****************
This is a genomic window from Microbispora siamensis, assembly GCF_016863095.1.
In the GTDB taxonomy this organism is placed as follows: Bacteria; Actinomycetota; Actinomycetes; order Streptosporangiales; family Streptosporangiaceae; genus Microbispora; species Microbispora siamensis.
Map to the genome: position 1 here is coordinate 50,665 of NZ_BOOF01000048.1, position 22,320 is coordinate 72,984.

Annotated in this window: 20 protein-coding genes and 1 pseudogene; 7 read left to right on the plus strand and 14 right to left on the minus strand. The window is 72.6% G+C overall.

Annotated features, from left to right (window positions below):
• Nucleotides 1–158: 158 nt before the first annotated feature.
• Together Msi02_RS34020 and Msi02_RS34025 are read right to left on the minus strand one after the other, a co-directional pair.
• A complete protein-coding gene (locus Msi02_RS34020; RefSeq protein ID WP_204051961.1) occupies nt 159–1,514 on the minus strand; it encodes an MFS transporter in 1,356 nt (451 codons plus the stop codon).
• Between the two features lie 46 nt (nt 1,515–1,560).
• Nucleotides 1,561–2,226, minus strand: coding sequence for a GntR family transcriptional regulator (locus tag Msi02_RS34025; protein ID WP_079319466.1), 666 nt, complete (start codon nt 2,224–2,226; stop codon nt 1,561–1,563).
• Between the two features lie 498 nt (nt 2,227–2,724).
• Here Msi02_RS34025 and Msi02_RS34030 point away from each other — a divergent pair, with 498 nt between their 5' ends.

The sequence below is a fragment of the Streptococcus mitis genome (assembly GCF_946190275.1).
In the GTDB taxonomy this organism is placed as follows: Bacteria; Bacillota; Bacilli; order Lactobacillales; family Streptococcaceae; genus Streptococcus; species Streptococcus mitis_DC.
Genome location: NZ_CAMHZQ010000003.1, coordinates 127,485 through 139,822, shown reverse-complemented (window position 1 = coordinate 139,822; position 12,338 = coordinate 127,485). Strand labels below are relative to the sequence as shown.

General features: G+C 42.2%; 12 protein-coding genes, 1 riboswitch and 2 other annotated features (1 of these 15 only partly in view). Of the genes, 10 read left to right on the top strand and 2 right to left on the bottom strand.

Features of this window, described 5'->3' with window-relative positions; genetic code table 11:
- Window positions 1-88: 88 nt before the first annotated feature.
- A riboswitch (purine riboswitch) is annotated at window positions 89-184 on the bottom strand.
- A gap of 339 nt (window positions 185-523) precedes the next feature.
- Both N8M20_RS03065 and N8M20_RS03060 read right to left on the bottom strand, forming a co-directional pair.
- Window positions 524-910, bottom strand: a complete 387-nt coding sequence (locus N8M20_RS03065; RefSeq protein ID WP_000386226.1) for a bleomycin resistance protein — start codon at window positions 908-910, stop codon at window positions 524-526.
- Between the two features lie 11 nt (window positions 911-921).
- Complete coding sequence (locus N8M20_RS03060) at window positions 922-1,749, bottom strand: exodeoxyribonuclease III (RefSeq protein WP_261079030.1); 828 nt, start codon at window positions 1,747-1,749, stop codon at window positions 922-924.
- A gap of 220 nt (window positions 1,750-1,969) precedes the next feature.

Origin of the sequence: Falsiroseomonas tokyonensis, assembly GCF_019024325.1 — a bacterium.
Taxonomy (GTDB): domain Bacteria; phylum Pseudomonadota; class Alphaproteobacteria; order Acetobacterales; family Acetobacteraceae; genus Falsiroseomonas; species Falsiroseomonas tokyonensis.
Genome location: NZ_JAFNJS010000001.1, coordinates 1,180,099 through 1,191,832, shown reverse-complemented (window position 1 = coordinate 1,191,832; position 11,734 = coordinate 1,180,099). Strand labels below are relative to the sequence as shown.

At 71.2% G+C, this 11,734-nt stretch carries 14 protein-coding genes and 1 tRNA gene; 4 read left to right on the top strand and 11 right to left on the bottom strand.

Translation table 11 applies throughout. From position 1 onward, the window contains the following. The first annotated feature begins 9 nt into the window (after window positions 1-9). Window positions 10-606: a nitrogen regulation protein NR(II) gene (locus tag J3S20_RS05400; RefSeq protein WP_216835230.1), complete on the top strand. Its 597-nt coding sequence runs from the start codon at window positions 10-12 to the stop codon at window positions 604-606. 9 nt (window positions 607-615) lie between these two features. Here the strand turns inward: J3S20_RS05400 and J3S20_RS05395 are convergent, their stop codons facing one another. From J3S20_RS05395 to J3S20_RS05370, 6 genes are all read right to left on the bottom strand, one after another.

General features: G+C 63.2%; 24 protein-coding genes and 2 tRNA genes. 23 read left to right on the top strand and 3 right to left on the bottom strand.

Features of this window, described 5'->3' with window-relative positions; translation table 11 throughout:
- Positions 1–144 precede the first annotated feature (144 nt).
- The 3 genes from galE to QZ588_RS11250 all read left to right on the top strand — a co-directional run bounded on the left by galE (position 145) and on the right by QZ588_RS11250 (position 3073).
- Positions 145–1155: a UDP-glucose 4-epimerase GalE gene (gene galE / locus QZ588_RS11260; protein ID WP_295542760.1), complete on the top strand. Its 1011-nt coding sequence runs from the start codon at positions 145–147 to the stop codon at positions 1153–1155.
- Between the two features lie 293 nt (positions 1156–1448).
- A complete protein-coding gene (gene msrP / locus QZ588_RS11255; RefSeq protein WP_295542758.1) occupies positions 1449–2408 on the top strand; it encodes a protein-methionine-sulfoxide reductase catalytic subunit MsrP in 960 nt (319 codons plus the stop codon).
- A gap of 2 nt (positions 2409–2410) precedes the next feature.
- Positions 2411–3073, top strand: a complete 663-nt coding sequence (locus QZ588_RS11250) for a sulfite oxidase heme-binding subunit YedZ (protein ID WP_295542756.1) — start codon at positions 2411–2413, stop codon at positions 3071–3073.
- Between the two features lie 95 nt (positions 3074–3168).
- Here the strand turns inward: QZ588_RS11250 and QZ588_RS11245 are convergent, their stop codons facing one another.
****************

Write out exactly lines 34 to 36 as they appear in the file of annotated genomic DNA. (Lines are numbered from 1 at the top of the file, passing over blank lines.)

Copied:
- The 3 genes from galE to QZ588_RS11250 all read left to right on the top strand — a co-directional run bounded on the left by galE (position 145) and on the right by QZ588_RS11250 (position 3073).
- Positions 145–1155: a UDP-glucose 4-epimerase GalE gene (gene galE / locus QZ588_RS11260; protein ID WP_295542760.1), complete on the top strand. Its 1011-nt coding sequence runs from the start codon at positions 145–147 to the stop codon at positions 1153–1155.
- Between the two features lie 293 nt (positions 1156–1448).